I am a big fan of Sun Tzu, Lao Tzu, Miyamoto Musashi and other eastern warrior philosophers. They are a mainstay of martial arts philosophy. Reading these authors’ works will give you a solid understanding of the warrior mindset, which can help you in your martial arts development but more importantly how to handle yourself with honor in life. We may not need to defend ourselves with a katana, but we are “under attack” figuratively if not literally. Having an understanding of how to handle oneself, will make it easier to overcome life’s obstacles. In addition to eastern philosophers, I have found that western warrior philosophers can also help you develop your warrior’s mentality. There are both modern and ancient philosophers that are worth reading. We will be focusing on the ancient philosophers today.
I have a master’s degree in public choice economics which focuses on the interactions between people in groups. While studying the economics of war and the impact of strategic choices, I started researching the philosophy of warriors. This has enriched my martial arts experience and has given me a deeper appreciation of the training. In addition to the eastern philosophy, I delved into Greek and Roman philosophy. There are other philosophies out there as well, but I have not studied them enough to speak about them.
The Spartans are the first group that come to mind when discussing the warrior ethic in Greek history. Don’t stop with them. There are other philosophers both popular and less known that offer thoughts on how to live a life in line with that of the martial artist. These philosophers/leaders/poets include: Socrates, Plato, Aristotle, Plutarch, Heraclitus, Alexander the Great, and the Stoics. These people’s works give guidance on discipline, training, honor, and excellence. The Greeks developed democracy and many of the values we recognize from modern leadership texts.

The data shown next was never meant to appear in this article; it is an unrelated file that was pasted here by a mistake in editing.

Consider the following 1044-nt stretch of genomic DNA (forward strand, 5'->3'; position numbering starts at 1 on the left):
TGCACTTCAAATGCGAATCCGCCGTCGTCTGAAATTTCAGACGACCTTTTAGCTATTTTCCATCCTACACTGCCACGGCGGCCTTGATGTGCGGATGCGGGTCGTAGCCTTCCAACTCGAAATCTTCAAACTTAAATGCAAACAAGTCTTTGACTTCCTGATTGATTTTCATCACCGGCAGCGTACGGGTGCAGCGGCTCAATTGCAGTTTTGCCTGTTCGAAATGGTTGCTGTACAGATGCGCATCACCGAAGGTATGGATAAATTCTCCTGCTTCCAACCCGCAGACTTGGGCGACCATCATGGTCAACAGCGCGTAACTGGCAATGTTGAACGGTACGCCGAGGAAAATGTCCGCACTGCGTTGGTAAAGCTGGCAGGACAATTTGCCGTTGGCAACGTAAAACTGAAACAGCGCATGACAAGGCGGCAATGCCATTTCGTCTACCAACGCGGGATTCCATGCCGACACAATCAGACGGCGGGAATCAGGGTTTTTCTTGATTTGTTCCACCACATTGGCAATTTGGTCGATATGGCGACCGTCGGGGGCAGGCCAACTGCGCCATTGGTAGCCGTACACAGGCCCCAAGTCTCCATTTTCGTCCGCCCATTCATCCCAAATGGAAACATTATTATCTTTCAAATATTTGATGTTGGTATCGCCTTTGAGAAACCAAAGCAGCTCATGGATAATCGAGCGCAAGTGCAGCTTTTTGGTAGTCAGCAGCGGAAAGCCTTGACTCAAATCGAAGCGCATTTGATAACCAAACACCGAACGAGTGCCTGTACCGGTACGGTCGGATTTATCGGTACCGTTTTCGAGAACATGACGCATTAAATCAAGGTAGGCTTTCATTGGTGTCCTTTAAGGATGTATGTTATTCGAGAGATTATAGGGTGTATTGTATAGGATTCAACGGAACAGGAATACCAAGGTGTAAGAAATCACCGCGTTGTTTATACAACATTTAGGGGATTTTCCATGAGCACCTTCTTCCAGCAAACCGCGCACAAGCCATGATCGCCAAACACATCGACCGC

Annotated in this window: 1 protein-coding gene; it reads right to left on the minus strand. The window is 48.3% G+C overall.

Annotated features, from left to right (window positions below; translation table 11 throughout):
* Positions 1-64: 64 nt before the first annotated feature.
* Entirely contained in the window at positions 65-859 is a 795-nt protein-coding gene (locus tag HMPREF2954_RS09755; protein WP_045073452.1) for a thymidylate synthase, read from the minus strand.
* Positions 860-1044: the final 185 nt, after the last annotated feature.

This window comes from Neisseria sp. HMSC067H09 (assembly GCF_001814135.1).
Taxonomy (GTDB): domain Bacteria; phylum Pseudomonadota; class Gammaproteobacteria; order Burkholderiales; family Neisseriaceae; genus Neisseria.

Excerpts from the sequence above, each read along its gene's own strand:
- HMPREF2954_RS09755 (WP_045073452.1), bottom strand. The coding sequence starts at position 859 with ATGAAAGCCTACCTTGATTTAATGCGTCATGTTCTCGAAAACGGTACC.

The Roman philosophical thinkers include: Marcus Aurelius, Epictetus, Virgil, and Cicero. Martial Arts relevant themes you can find in Roman philosophy include: freedom, leadership, taking action, good judgement, and the value of learning. From emperors to poets there are many perspectives in Roman literature. You can see the world from the leader, the warrior and the thinker. You will also find connections between the Greeks and Romans. An example of this is the Stoics.
In a review of history, you will find conquest and violent actions. Do not let any distaste you may have for these actions dissuade you from reviewing the philosophy. You can benefit from the lessons learned in antiquity. Many of today’s philosophical writing can be sourced back to the Greeks and Romans. Whether you prefer the modern versions, which you will find to be less sexist and in some cases more tolerant; or the original with an open mind to the social differences from ancient times, reading warrior philosophy will help you with your training. Martial Arts is about mind and body. If you leave the mind out of your training, you might as well jump around hitting things. Even in the dojo the mind is integral in our training. The mind is where your discipline, respect, and attitude reside. Your drills train your mind as much as your body. If you are in a system that uses kata, your kata integrate mind and body. Just as you may use bunkai to expand your understanding of kata, you can use philosophy (eastern and western) to expand your mind and understand your art more deeply (even if you are just reading quotes). Train, study, and learn to live a full, well-rounded martial arts life.